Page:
Prof. Ortiz earned his M.A. and Ph.D. (in 1987 and 1992, respectively) from the University of California Los Angeles, and his B.A. in English and Economics from Stanford University (in 1983). And before coming to Georgetown in 1998 he held tenure track positions at San Jose State University and Dartmouth College.
Prof. Ortiz was born in Cuba in 1961 and left with his family in 1966; he grew up in the Los Angeles area and attended Bishop Amat Memorial High School in La Puente, CA, graduating in 1979.
Diana Owen, Associate Professor
Diana Owen is Associate Professor of Political Science and teaches in the Communication, Culture, and Technology graduate program, and has served as Director of the American Studies Program. She is the author of Media Messages in American Presidential Elections (Greenwood, 1991), New Media and American Politics (with Richard Davis, Oxford, 1998), and American Government and Politics in the Information Age (with David Paletz and Timothy Cook, 2012). She is the co-editor of The Internet and Politics: Citizens, Voters, and Activists (with Sarah Oates and Rachel Gibson, Routledge, 2006) and Making a Difference: The Internet and Elections in Comparative Perspective (with Richard Davis, Stephen Ward, and David Taras, Lexington, 2009). She is the author of numerous journal articles and book chapters in the fields of civic education and engagement, media and politics, political socialization, elections and voting behavior, and political psychology/sociology. She has conducted studies funded by the Pew Charitable Trusts, the Center for Civic Education, and other sources. Her current research explores the relationship between civic education and political engagement over the life course and new media’s role in politics.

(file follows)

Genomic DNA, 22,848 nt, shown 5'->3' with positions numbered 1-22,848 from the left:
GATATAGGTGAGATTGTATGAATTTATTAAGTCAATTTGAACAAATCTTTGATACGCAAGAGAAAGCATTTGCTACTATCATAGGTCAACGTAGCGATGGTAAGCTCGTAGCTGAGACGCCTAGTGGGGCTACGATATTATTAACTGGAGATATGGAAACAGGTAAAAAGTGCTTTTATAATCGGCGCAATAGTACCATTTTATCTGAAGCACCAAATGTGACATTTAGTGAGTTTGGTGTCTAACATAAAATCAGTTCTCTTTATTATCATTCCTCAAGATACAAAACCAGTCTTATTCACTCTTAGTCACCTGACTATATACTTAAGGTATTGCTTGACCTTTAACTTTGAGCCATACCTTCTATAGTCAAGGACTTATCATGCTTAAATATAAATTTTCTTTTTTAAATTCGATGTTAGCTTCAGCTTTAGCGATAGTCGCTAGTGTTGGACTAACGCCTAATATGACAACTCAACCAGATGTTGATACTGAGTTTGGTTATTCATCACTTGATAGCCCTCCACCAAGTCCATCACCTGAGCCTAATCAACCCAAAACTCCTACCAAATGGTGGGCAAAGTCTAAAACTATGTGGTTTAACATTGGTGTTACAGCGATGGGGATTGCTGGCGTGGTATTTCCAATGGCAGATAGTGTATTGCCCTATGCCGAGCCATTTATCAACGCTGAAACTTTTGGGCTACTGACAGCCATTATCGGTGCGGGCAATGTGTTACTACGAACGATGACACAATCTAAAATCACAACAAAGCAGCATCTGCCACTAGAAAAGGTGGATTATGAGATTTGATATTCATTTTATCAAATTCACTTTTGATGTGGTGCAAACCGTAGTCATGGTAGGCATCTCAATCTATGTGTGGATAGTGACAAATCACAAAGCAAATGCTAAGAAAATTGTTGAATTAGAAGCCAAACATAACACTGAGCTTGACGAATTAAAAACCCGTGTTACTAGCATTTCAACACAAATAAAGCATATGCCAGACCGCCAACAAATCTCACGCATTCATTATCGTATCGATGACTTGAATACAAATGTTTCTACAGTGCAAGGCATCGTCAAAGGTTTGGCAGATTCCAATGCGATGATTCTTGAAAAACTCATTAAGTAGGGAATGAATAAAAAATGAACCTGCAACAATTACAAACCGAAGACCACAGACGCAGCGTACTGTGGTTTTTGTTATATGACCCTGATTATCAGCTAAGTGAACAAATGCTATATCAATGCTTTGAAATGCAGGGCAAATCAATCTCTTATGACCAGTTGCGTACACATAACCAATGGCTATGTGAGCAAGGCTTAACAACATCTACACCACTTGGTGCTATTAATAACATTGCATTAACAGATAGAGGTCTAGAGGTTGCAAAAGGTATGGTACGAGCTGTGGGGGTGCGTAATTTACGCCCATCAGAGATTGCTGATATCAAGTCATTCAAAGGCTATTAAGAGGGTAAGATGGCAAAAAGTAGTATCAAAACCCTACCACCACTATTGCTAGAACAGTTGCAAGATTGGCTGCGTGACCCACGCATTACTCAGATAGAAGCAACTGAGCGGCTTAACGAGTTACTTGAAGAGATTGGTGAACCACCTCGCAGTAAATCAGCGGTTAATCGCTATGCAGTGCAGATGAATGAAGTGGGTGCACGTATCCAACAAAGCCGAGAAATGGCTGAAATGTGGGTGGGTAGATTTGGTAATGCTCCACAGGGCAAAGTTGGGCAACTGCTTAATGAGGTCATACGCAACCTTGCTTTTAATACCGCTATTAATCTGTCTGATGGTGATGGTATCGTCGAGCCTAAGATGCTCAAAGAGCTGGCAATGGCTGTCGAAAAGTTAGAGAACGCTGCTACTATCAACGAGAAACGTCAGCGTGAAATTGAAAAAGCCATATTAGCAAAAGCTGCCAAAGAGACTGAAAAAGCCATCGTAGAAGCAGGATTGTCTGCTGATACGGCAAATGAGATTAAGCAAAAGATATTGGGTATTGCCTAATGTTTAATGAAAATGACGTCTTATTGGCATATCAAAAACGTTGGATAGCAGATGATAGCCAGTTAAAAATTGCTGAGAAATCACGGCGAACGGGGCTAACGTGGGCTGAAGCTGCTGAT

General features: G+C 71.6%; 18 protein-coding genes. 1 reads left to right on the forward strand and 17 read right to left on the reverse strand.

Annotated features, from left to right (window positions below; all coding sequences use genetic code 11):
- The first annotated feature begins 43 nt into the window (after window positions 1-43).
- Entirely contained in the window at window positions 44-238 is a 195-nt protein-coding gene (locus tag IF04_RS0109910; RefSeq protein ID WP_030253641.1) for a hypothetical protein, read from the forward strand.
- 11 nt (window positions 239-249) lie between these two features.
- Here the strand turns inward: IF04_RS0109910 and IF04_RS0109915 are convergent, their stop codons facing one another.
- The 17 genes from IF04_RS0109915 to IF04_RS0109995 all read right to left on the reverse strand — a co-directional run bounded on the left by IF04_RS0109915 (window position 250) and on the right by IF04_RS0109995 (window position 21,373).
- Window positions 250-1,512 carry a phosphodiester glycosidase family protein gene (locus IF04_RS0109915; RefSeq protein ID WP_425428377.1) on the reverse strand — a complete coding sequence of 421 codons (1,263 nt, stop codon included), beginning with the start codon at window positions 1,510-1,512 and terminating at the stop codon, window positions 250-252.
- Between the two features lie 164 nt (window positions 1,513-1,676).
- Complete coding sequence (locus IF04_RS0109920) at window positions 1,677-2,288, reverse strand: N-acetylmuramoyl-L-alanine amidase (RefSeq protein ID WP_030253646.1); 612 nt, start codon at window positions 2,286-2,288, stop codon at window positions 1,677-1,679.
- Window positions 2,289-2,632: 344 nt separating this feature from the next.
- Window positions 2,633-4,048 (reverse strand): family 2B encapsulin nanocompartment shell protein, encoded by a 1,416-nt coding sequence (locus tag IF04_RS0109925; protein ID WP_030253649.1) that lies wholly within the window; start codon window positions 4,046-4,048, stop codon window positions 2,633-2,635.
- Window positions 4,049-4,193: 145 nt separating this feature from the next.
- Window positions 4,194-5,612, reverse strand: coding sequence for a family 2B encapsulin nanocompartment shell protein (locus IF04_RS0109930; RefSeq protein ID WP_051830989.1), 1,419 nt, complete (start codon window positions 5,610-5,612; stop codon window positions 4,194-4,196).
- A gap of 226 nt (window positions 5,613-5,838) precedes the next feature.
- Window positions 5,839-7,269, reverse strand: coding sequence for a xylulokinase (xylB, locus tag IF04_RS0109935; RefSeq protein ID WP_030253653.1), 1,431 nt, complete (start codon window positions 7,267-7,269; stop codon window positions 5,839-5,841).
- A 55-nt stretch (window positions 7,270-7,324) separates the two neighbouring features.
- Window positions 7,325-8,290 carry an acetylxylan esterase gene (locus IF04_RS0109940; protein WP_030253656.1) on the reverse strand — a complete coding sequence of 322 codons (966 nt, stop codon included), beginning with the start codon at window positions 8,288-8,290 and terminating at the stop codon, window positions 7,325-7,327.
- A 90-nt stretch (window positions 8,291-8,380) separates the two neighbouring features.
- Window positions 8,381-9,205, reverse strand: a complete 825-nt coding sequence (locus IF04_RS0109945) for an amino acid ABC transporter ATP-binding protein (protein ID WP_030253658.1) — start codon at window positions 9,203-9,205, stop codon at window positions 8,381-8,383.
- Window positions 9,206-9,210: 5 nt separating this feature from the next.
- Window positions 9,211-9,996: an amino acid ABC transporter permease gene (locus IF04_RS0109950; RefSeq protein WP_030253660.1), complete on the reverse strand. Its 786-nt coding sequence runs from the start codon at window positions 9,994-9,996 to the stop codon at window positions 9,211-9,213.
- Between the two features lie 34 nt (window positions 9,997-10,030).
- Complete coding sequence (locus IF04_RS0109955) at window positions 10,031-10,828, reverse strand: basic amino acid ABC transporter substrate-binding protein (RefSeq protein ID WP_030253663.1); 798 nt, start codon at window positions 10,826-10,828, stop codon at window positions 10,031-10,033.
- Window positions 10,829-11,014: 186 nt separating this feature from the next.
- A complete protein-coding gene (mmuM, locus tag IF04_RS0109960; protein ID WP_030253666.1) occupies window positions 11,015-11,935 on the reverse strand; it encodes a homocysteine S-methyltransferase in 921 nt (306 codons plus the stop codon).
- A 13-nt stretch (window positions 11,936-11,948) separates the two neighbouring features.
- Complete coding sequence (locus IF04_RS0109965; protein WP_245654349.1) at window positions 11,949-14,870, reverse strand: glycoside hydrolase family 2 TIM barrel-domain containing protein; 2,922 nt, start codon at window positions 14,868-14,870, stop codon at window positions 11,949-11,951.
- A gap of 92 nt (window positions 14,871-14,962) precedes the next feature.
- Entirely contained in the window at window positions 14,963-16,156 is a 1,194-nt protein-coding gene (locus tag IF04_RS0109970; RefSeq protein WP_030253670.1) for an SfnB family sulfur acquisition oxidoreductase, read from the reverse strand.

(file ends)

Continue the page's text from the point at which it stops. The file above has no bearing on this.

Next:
Seth Perlow, Assistant Teaching Professor
Seth Perlow specializes in twentieth-century and contemporary US literature, poetry and poetics, new media studies, and critical theory. His research and teaching are particularly focused on avant-garde US poetry since 1945, the cultural history of electronics, and postmodern US fiction.